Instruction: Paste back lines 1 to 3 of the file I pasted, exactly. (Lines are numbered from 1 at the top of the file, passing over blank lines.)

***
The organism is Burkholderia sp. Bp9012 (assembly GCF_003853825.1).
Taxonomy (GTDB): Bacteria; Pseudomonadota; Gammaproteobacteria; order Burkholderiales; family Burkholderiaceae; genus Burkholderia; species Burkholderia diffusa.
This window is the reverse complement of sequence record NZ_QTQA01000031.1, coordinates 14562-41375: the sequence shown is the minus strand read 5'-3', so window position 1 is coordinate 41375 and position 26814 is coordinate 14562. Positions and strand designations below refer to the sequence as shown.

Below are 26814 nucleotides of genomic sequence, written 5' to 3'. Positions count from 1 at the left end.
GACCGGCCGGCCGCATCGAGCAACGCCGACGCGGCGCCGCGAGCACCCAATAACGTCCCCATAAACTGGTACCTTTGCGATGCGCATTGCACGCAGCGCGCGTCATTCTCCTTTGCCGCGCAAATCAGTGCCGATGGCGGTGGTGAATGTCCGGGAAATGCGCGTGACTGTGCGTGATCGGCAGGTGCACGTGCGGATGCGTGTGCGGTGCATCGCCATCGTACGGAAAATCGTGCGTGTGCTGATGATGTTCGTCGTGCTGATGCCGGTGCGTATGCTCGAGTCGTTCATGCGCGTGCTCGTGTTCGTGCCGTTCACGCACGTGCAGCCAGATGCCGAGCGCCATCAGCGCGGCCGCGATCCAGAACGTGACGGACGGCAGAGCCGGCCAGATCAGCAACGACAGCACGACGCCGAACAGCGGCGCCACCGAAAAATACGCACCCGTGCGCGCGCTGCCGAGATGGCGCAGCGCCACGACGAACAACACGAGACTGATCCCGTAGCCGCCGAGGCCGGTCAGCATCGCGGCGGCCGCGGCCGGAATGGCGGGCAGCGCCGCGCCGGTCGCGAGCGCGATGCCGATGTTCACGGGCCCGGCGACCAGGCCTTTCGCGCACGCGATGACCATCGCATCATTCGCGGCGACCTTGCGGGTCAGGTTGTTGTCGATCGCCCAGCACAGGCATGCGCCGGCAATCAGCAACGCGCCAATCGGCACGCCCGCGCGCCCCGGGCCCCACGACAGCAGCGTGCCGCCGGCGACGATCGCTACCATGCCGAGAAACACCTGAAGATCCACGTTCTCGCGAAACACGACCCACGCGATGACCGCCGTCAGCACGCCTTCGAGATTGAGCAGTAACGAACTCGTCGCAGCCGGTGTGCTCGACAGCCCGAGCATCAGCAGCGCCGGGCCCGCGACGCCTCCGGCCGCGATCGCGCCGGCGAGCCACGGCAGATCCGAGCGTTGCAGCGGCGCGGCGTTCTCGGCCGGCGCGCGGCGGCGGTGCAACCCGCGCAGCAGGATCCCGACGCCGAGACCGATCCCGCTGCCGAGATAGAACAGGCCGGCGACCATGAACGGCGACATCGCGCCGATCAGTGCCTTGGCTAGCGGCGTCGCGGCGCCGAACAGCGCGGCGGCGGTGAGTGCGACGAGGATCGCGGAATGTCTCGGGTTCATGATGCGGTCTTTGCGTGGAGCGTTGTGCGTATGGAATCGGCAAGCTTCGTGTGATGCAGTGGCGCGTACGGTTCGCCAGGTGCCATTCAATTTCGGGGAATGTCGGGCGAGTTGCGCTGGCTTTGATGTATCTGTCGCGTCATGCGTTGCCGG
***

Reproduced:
The organism is Burkholderia sp. Bp9012 (assembly GCF_003853825.1).
Taxonomy (GTDB): Bacteria; Pseudomonadota; Gammaproteobacteria; order Burkholderiales; family Burkholderiaceae; genus Burkholderia; species Burkholderia diffusa.
This window is the reverse complement of sequence record NZ_QTQA01000031.1, coordinates 14562-41375: the sequence shown is the minus strand read 5'-3', so window position 1 is coordinate 41375 and position 26814 is coordinate 14562. Positions and strand designations below refer to the sequence as shown.